On this day in 1895, Gustav Mahler’s Second Symphony had its world premiere in Berlin, with the composer at the podium. On today's "A Classical Day in the Life" we explore the movements of the work and listen to a rehearsal recording of the piece conducted by Leonard Bernstein where we hear the Maestro, himself, singing snippets of the contralto solo in the fourth movement.
On this day in 1787, Pennsylvania ratified the U.S. Constitution. On today's "A Classical Day in the Life" we explore the musical contributions of those who call the Keystone state home.
It was on this day in 1865 that Finnish composer Jean Sibelius was born. On today's "A Classical Day in the Life" find out what Sibelius' Seventh Symphony has in common with Samuel Barber’s First Symphony and the Doctor Atomic Symphony by John Adams.
Today in 1892, English contralto Clara Butt made her professional debut in London at the Royal Albert Hall. On today's "A Classical Day in the Life", we explore Butt's career from her debut in Arthur Sullivan’s cantata The Golden Legend to her association with Edward Elgar.
On this day in 1913, Karl Haas — one of the most recognizable voices in classical music, was born. On today's "A Classical Day in the Life", we explore Haas' contributions to the understanding of music on his long-running radio program "Adventures in Good Music".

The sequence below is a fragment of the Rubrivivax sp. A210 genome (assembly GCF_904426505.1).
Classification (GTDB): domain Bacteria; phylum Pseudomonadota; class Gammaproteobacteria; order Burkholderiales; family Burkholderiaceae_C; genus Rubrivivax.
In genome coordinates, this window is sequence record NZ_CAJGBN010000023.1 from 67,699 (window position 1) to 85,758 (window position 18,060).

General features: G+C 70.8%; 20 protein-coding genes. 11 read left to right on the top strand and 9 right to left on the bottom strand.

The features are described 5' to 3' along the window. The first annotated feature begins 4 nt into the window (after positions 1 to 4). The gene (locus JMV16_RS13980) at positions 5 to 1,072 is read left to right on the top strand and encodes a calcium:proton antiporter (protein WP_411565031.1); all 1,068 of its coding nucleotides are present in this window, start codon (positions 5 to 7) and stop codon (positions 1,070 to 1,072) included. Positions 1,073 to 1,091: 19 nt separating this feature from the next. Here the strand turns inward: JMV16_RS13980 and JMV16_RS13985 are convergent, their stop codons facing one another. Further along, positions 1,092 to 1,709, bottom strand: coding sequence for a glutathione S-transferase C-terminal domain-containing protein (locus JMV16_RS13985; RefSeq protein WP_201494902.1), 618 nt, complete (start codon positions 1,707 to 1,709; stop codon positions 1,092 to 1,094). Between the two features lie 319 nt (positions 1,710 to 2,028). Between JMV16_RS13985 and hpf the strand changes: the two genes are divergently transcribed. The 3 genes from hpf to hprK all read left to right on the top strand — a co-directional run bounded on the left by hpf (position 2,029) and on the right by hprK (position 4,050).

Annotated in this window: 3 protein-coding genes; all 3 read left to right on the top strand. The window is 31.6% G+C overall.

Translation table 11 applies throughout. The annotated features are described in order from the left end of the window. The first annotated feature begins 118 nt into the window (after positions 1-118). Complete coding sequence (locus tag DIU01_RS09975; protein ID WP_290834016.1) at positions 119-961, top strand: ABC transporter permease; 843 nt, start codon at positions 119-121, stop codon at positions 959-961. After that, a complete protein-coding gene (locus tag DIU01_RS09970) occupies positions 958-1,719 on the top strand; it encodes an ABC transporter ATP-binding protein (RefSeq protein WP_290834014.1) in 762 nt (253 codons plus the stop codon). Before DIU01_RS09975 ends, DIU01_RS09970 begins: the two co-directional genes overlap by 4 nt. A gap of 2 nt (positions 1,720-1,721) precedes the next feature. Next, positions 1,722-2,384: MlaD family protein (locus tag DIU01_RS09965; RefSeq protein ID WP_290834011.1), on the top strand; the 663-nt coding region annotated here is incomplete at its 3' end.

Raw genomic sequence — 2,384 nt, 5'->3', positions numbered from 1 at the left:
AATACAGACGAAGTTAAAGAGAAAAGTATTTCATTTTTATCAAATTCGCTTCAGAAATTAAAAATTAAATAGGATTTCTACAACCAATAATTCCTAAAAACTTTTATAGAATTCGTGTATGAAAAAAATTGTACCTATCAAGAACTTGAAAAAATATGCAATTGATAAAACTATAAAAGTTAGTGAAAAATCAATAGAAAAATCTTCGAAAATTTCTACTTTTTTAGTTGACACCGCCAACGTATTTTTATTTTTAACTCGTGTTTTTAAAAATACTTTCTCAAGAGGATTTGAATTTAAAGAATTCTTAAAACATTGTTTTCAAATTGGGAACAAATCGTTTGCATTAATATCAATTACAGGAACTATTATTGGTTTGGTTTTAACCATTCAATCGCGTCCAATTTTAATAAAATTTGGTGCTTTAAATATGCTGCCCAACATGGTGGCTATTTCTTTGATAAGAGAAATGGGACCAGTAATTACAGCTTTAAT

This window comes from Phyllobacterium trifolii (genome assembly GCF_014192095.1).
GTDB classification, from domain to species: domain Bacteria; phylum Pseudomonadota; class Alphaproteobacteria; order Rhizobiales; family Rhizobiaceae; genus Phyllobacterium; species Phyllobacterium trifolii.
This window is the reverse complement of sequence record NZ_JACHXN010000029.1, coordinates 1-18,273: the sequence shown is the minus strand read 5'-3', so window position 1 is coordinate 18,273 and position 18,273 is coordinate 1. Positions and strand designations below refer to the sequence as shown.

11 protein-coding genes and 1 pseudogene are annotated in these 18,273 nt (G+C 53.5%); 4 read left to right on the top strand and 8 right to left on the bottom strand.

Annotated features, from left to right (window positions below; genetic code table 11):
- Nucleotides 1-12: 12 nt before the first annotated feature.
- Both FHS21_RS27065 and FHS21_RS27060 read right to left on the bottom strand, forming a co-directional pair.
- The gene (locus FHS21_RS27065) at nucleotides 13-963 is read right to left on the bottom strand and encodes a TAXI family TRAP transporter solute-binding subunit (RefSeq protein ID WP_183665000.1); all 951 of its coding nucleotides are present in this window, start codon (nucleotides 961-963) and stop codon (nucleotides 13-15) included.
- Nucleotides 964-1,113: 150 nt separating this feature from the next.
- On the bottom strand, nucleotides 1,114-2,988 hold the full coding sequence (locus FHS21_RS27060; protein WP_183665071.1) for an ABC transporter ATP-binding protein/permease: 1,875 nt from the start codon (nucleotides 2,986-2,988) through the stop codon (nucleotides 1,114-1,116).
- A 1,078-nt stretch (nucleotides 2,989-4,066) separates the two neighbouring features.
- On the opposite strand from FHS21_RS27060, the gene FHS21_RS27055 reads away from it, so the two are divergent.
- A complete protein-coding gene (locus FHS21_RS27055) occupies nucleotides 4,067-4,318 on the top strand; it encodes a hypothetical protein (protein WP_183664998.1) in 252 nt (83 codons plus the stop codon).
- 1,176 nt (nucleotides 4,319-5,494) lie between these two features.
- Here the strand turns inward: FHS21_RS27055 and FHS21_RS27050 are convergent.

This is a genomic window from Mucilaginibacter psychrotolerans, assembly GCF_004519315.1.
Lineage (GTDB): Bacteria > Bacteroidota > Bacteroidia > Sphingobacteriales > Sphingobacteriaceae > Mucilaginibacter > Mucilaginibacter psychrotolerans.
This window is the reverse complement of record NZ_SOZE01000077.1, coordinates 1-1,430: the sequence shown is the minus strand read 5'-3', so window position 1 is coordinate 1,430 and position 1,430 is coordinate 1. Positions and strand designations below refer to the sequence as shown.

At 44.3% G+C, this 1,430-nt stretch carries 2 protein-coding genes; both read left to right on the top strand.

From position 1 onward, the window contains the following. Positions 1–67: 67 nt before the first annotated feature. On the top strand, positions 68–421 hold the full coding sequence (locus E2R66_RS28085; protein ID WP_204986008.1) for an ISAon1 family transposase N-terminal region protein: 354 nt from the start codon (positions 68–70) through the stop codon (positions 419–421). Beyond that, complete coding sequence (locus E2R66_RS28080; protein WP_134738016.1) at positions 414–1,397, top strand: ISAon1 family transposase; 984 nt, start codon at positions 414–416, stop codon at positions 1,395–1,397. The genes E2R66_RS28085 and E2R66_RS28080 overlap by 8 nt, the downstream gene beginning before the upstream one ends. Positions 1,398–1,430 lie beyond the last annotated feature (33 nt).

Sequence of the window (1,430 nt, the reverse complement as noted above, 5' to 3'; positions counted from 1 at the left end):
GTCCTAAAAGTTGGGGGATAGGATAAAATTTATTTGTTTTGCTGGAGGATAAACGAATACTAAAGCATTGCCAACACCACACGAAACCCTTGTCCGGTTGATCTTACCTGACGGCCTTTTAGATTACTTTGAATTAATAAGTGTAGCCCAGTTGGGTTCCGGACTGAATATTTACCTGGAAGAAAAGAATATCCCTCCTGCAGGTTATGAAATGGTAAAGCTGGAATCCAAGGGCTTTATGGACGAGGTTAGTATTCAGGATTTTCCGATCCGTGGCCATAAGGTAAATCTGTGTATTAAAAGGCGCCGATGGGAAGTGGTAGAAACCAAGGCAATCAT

Today in 1912, actress, singer, dancer, and author, Fuji Ko died in Montreal, Canada. Learn more about the life and career of the Japanese entertainer on today's "A Classical Day in the Life".
Today in 1804, at Notre Dame in Paris, Napoleon Bonaparte was crowned emperor of the French. Come along with us on a musical voyage of discovery as we visit the likes of Jean Francois Lesueur, Ludwig van Beethoven and, of course, ABBA.
Today in 1944, the Hungarian composer Béla Bartok’s Concerto for Orchestra had its first performance with the Boston Symphony Orchestra. How do Shostakovich's Seventh Symphony and an operetta loved by Adolf Hitler figure into Bartok's concerto? Find out on today's "A Classical Day in the Life."
It was on this day in 1947 that Gustav Mahler’s monumental Third Symphony had its first performance in England, marking a significant moment in the canonization of Mahler’s works after World War II. Learn more on today's "A Classical Day in the Life".
It was on this day in 1909 that Sergei Rachmaninoff presented the world premiere of his Piano Concerto No. 3 in D minor, with Walter Damroch leading the Symphony Society of New York as his backing band. How did Rachmaninoff handle the playing of this notoriously difficult piece? Find out on today's "A Classical Day in the Life".
It was on this day in 1882 that Gilbert and Sullivan's comic opera Iolanthe debuted in London and New York. Was it merely a tale of fairy love or was it a political satire? Find out on today's "A Classical Day in the Life."
On this day, in 1960, American bassist and composer, Edgar Meyer was born. His work ranges from bluegrass to jazz and brings forth the often overlooked soloistic capacity of the double bass. What do renowned artists Béla Fleck, Joshua Bell, Yo-Yo Ma, and Jerry Douglas have in common? Find out on today's "A Classical Day in the Life."
It was on this day in 1954 that pop star and pianist extraordinaire Bruce Hornsby was born. On today's "A Classical Day in the Life", we explore the classical music influences in Hornsby's work - from Arnold Schoenberg and Anton Webern to Elliott Carter.